The coupe utility segment is no longer a thing since the death of the Holden Commodore Ute, but cars with a bed were pretty popular in the 1960s. Chevrolet is often credited to have developed the first American ute in the 1930s, but car-based trucks became popular when Ford launched the Ranchero in 1957.
Chevrolet then followed with the iconic El Camino in 1959.The latter survived until 1987, but Chevrolet took a break from offering the El Camino between 1961 and 1963. That’s when the nameplate was replaced by the Corvair Greenbrier. When it returned in 1964, the El Camino was based on the Chevelle, a notable departure from the first-gen model, built around the Impala.This makes the short-lived, first-generation El Camino quite special.
Not only because of its bubble top and wild rear fins but also because it was around for just two model years (1959 and 1960). And they’re obviously hard to find and expensive nowadays. With first-gen El Caminos costing more than $50,000 in pristine condition, it makes sense to save as many of them as possible.
This abandoned 1960 example might not become a Concours-winning classic anytime soon, but it got a second chance at life after sitting in storage for more than 15 years. It’s far from original in terms of paint and drivetrain bits and shows quite a bit of rust, but that didn’t stop YouTube’s “Vice Grip Garage” from turning into a runner.
Repainted matte black many years ago, this El Camino used to be someone’s prized hot rod. At least that’s what the flame and pinstripe graphics suggest. Now it’s missing the front grille and a pair of headlamps, while the fenders show a few large rust holes.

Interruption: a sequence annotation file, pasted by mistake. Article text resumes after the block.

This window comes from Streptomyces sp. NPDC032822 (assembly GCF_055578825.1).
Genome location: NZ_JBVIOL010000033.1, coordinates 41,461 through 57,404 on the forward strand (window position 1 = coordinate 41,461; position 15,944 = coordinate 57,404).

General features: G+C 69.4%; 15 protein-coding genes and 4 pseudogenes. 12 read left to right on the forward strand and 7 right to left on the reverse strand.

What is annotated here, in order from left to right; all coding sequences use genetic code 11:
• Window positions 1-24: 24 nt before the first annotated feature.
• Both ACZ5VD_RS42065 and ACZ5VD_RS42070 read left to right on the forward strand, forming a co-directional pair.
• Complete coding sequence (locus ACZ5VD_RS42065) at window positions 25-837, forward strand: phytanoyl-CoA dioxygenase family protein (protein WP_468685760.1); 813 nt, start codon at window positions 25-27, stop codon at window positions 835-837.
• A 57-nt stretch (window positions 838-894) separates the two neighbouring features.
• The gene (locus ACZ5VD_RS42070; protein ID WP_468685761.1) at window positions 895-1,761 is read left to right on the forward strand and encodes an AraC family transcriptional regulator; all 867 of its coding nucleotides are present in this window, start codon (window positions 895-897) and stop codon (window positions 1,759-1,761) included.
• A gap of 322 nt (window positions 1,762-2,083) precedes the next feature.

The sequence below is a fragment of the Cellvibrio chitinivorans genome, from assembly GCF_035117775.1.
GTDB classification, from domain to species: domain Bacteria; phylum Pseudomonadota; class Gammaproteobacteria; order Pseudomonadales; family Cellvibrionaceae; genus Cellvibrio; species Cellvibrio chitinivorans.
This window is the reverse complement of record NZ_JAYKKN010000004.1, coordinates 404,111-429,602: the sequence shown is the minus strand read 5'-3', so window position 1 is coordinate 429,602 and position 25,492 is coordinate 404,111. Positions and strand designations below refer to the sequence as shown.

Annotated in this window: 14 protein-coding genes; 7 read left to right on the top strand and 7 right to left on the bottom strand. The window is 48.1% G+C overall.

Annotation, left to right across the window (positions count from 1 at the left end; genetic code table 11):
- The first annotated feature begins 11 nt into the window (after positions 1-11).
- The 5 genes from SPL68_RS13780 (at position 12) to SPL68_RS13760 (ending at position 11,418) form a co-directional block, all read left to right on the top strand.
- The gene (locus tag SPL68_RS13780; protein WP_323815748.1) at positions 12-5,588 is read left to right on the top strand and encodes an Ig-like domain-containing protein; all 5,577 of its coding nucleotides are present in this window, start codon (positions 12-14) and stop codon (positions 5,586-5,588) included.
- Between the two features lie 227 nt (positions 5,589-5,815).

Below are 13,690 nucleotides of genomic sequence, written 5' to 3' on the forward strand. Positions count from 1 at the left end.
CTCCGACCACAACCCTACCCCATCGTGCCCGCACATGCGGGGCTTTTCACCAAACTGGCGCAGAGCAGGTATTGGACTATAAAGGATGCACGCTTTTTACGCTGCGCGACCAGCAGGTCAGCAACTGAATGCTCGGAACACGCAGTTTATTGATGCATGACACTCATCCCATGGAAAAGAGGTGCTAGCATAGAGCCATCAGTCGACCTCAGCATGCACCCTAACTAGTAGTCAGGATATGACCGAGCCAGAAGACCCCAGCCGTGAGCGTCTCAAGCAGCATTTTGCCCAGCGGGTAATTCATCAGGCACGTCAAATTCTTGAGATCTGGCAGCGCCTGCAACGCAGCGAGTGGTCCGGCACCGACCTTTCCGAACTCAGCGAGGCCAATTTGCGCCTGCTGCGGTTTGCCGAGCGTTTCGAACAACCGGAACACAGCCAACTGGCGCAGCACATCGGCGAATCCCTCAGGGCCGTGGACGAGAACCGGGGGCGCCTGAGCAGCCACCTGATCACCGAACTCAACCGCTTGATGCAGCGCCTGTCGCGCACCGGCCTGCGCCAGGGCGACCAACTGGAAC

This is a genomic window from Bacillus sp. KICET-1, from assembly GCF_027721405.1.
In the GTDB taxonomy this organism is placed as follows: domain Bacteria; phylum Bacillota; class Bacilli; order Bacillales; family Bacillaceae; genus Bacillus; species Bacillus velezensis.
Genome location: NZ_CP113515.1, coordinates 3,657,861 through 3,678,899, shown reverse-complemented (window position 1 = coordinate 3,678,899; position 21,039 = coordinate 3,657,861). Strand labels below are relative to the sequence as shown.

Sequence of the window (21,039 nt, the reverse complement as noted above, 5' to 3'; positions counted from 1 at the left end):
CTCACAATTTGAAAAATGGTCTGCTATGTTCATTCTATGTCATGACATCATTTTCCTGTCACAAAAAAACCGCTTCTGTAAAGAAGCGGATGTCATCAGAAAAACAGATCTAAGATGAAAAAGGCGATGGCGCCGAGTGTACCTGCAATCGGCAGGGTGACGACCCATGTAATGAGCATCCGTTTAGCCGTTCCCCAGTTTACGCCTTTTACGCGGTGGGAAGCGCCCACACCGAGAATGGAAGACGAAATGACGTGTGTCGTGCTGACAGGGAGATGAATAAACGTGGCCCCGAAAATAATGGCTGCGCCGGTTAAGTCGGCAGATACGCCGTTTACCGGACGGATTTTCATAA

A look inside the cabin reveals that this El Camino used to sport a cool red paint, but it also shows that the rusty floor was fixed with a bunch of license plates. Quite unorthodox, but it actually looks solid. Definitely better than a rusty floor anyway.
As far as power goes, this El Camino is definitely a V8. Chevrolet sold it with 283- and 348-cubic-inch (4.6- and 5.7-liter) engines back in the day, and this truck should employ the former. But it doesn’t really matter since the engine got a series of upgrades at some point, including an Edelbrock intake and carburetor.
The V8 no longer runs, but it agrees to fire up after some disassembly and a few good hours of work. And surprisingly enough, the El Camino is still solid enough to run under its own power.
But the owner had a 700-mile trip from Michigan to Tennessee ahead of him, and that proved troublesome for the old Chevy. Especially since the bed was packed with spare parts and a Suzuki motorcycle on top. Not surprisingly, the El Camino gives up after a couple of hundred miles, leaving the driver almost stranded with no clutch, no oil pressure, and a dead cylinder.
But the story doesn’t end here. Thanks to an impressive set of skills, the guy manages to fix the El Camino and parks it in his shop after a very, very long trip.